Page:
By Raffael Scheck
This e-book discusses the event of approximately 100,000 French colonial prisoners of struggle captured through Nazi Germany in the course of global struggle II. Raffael Scheck indicates that the German therapy of French colonial infantrymen better dramatically after preliminary abuses, major the French experts in 1945 to think that there has been a potential German plot to instigate a uprising within the French empire. Scheck illustrates that the colonial prisoners' contradictory reviews with French professionals, French civilians, and German guards created robust calls for for equivalent rights on the finish of the struggle, resulting in clashes with a colonial management desirous to reintegrate them right into a discriminatory regimen.
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Extra resources for French Colonial Soldiers in German Captivity during World War II
Berg, 1996). See, however, Scheck’s qualiﬁcations regarding Killingray’s numbers: Scheck, Hitler’s African Victims, 60, note 109. Julien Fargettas, Les Tirailleurs sénégalais. Les soldats noirs entre légendes et réalité 1939–1945 (Paris: Tallandier, 2012), 207–48. Charles-Robert Ageron, “Les populations du Maghreb face à la propagande allemande,” Revue d’histoire de la Deuxième Guerre mondiale 29, no. 114 (1979). 18 Introduction treatment of the captivity of colonial POWs in World War II, although he only used a small segment of the vast collections in the French national and military archives and focused predominantly on Algerians.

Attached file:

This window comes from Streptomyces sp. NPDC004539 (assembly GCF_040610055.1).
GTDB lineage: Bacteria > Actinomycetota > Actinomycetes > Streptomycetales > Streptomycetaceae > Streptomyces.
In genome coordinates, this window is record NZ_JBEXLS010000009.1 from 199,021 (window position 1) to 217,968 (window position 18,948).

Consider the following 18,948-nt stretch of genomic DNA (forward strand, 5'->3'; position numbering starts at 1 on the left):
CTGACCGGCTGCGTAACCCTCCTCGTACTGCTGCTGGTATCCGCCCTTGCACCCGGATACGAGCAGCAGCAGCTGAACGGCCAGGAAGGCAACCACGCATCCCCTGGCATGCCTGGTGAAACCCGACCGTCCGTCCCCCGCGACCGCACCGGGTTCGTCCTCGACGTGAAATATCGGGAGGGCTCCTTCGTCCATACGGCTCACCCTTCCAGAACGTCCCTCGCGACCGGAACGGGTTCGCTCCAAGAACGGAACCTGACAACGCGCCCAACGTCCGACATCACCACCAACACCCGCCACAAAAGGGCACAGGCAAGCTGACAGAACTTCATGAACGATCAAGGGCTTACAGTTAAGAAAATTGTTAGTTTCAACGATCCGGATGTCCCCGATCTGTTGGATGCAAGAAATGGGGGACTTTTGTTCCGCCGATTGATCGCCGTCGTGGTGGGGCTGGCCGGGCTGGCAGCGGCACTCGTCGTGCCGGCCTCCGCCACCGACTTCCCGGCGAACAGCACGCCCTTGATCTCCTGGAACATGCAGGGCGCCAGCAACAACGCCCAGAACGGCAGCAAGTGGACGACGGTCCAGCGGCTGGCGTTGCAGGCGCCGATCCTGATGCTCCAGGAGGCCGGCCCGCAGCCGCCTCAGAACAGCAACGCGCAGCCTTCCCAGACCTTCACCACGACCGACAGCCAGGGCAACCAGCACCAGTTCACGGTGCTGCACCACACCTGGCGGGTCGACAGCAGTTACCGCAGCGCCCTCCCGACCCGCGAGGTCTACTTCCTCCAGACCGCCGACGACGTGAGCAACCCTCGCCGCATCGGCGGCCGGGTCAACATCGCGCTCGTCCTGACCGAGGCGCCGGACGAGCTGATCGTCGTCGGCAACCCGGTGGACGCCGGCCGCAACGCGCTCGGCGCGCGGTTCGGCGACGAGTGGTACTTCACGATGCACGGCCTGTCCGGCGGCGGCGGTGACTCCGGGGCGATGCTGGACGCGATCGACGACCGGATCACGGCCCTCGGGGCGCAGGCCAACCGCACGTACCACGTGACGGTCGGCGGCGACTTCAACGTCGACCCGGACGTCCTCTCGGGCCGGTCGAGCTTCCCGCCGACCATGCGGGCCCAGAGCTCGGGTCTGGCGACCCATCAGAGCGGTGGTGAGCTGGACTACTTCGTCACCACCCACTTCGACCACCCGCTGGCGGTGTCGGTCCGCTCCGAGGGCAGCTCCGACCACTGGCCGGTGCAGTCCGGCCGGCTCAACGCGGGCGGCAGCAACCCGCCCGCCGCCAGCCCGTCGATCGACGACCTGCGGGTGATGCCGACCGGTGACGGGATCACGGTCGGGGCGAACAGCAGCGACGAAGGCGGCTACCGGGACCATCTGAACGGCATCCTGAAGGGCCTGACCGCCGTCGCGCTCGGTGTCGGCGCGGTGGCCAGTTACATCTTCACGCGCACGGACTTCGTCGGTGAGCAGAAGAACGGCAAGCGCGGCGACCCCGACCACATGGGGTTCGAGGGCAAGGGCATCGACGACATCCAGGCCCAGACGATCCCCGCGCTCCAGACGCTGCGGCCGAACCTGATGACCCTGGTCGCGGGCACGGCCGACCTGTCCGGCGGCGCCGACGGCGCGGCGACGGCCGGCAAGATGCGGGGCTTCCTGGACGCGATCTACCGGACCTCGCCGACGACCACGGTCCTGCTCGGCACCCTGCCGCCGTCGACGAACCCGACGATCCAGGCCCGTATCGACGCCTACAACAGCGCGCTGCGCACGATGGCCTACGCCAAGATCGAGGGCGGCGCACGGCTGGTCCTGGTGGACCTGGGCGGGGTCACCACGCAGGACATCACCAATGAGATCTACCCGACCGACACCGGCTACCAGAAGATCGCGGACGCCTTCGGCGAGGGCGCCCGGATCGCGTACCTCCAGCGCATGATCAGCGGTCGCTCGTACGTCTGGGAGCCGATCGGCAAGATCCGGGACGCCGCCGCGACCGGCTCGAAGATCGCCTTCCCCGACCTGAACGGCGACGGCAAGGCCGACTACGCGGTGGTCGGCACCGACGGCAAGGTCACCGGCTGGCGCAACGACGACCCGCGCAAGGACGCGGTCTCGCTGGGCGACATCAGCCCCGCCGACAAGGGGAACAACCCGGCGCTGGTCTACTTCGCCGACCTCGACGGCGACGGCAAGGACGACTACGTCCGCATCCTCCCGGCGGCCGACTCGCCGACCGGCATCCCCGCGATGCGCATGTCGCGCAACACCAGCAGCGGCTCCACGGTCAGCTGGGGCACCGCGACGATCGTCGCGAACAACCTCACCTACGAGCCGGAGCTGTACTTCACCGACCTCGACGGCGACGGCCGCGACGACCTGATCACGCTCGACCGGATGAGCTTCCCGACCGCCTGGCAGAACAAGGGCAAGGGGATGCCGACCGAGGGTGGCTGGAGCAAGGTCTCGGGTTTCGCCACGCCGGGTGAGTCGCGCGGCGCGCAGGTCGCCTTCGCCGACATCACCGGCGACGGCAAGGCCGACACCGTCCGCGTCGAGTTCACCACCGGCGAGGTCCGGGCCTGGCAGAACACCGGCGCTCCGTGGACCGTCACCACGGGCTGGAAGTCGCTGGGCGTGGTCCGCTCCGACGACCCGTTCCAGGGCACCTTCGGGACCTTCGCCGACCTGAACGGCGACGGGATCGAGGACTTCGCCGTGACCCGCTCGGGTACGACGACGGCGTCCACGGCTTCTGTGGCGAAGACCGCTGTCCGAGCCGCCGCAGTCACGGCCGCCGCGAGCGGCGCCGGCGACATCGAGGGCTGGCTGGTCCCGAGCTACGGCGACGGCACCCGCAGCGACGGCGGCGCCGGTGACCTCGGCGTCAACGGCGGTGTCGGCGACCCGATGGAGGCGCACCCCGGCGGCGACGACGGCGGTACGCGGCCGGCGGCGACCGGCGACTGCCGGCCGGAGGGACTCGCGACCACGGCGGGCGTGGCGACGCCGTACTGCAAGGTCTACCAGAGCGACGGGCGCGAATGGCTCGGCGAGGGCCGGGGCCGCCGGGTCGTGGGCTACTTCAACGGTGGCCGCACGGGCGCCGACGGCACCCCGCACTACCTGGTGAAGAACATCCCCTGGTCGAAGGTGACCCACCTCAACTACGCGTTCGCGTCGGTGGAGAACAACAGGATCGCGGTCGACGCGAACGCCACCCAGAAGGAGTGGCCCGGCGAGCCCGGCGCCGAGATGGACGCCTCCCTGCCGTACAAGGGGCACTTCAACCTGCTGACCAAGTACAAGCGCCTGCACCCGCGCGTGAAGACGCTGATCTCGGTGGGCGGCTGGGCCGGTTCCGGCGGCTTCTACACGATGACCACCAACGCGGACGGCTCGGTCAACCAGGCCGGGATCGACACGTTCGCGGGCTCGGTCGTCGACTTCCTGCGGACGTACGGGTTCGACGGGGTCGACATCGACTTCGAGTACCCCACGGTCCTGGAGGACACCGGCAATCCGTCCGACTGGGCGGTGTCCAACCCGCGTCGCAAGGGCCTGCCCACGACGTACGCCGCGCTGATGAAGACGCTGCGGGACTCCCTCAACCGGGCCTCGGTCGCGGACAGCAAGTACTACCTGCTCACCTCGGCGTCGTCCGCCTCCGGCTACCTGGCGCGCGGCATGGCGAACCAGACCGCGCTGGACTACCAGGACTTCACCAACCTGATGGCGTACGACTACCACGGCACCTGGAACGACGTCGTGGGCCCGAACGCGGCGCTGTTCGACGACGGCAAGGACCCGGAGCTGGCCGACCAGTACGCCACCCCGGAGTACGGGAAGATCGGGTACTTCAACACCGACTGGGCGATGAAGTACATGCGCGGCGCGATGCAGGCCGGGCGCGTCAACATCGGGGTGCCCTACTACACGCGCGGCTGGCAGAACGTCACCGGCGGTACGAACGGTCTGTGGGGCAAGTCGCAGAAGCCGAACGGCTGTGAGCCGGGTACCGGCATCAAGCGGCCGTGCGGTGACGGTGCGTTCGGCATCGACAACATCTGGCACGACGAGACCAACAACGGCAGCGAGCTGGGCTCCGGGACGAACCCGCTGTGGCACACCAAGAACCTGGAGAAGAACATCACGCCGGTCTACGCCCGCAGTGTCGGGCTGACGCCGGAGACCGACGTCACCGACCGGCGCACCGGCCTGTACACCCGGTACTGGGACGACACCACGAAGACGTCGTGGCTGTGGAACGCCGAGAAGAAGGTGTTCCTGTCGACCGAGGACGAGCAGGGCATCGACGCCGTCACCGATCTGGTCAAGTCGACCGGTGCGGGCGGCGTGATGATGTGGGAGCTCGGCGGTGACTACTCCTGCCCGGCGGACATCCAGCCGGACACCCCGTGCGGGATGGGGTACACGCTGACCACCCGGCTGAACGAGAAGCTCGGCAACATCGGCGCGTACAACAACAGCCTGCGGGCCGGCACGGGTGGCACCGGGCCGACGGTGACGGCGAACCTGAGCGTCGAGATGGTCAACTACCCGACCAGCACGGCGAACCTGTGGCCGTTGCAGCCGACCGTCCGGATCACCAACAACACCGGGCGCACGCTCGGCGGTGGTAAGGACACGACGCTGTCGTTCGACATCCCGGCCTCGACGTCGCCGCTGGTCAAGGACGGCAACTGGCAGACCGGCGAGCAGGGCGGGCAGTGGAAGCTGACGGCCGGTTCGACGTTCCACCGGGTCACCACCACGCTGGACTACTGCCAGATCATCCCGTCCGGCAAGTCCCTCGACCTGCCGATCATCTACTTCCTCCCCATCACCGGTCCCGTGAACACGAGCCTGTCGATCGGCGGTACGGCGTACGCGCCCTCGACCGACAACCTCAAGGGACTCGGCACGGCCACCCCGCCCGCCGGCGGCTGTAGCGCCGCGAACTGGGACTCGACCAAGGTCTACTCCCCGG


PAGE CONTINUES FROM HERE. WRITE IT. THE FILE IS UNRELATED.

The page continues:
Many prisoners escaped in the ﬁrst months, taking advantage of poor guarding and insufﬁciently secured provisional camps. Moreover, an unknown number of colonial prisoners died because of the harsh conditions of the ﬁrst weeks, or from deliberate abuse. One thing is clear, however: The number of colonial prisoners was rapidly declining in the ﬁrst year of captivity, predominantly because of disease and escapes. The most comprehensive counting established that there were 72–73,000 colonial prisoners in July 1941, but contemporary statistics, POW registration cards, and camp occupancy lists suggest that there had been signiﬁcantly more colonial prisoners in German hands in the ﬁrst months after the armistice.
Some shortages (particularly of clothing and shoes) persisted, but Recham acknowledges that the Germans sometimes worked hard to remedy the problems. 50 At the time, Recham’s book provided the most comprehensive 46 47 48 49 50 Lawler, Soldiers of Misfortune, 106. Myron Echenberg, Colonial Conscripts: The Tirailleurs Sénégalais in French West Africa, 1857– 1960, Social History of Africa (Portsmouth, New Hampshire, and London: Heinemann and James Currey, 1991), 96–7 and 127–41. David Killingray, “Africans and African Americans in Enemy Hands,” in Prisoners of War and Their Captors in World War II, ed.